It’s an intensely graphic month at the San Antonio Museum of Art, where antique suppurating martyrs are countered by modern meat, splayed, ground, stacked, and photographed for consumption.
I’m a fan of the bacon, but most of the subjects of David Halliday’s still-life photographs are actually vegetables, and in both his sepia-toned black-and-white images and more recent full-color prints, his composition moves from Old Master homage to contemporary abstraction, in which zucchini and peppers are reduced to shape and color against two-toned backgrounds. They’re stylized and eye-catching, and only occasionally tip into absurdity in some of the transitional compositions, like the almost hilarious “Still Life With Dorian Fruit,” which looks like a study for a Muppets musical number. But “Banana (Diptych)” from 1995, fits right in the post-Duchamp sculpture tradition.
Of these, I like the Old Master numbers best, the way Halliday captures the tactile decadence of painting, the time-frozen quality of still life, and the bittersweet holiness of transience with more feeling than many of his fellow contemporary-still-life practitioners. In “Zucca Grande,” a gargantuan, pockmarked pumpkin looms over a pebble-like snail and fig, and a tiny bee tests credulity. And in 2007’s “Bread House,” the composition is classic sci-fi, but parts of the palette are pure Dutch.
Halliday’s really weird photos are the best, even if the magic of fetishization — an intense sensory fusion of temptation, indulgence, and rebuke — only works in small doses. He displays singular or simply paired foodstuffs in morally bankrupt beauty inside a claustrophobic lightbox lit from the right through a frosted circle, and produced as sepia-toned silver-gelatin prints. An octopus unfurls like brocaded petticoats waiting to be despoiled. A cut salami rests atop a glistening slab of bacon as if it’s won the wrestling match. “Sardines,” from 2004, are stacked like ingots in a silver cup, while “Porcini,” also 2004, balance precariously against the walls, defeated Titans, dazed by battle.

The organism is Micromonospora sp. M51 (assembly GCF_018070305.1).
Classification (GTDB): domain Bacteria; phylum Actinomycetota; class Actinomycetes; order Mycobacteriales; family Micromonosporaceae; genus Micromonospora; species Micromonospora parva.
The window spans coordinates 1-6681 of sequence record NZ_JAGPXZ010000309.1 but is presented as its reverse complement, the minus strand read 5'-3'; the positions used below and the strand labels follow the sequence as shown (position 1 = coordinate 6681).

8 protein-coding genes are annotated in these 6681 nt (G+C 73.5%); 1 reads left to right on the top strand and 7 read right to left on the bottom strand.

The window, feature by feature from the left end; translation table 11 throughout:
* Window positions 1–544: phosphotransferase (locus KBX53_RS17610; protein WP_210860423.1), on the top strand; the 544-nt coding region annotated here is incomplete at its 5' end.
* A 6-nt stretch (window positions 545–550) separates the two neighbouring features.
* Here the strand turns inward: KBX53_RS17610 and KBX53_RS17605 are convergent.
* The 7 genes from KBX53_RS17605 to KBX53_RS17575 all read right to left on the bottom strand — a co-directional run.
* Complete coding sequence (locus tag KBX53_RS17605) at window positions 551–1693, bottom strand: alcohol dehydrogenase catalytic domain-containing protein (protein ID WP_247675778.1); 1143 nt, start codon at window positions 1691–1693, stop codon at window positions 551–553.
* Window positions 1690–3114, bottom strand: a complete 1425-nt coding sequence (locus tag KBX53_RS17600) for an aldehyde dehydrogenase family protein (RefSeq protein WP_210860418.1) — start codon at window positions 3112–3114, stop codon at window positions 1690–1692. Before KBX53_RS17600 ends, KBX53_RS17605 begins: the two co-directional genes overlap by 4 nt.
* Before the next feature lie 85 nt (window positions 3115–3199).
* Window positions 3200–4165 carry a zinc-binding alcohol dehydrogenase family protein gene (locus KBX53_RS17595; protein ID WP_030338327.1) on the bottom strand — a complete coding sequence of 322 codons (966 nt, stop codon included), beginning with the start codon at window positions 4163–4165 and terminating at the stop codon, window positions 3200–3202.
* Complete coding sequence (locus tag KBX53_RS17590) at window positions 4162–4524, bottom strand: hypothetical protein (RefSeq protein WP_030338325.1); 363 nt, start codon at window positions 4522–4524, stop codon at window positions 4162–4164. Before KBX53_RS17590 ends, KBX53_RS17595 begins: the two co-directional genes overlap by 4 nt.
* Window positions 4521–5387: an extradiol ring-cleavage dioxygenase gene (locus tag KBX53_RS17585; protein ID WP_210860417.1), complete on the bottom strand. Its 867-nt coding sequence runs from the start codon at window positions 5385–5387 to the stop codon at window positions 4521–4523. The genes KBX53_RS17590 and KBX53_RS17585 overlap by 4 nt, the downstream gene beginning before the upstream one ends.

The Arts of the Missions of Northern New Spain: 1600-1821, installed in the museum’s forbiddingly dark special exhibitions space, is claustrophobic and oppressive — beginning as it does with lifesize paintings of wounded and bleeding missionaries, moving quickly into virgins, babes, and vicously mauled Jesuses, circling back to sainted martyrs, and ending with a sort of reification of submission — but also tragically beautiful and occasionally strangely erotic. (I’m thinking of a statue of a kneeling missionary, exposing a patch of his white undergarment over his heart; a short leap to Arthur Dimmesdale, whose torment was tempered in Old World oppression and a brief taste of the libertine New World.)
Often created as religious propaganda, many of the works don’t transcend their initial purpose to become objects of art that you might contemplate coolly for style or relative beauty. But a handful of pieces closer to folk than fine art radiate a personal devotion that’s tender and captivating — especially a small box that contains a radiant Virgen de Guadalupe painted on a shell, a misproportioned Pietà, and an elaborate tabernacle decorated with abalone, a delicately etched mother-of-pearl cross, and 3-D sacred hearts. Estranged from the European Renaissance, the show’s subjects reek of incense and close medieval quarters. Yet they make a fascinating record of the narrative and power of martyrdom in the colonization of the New World. •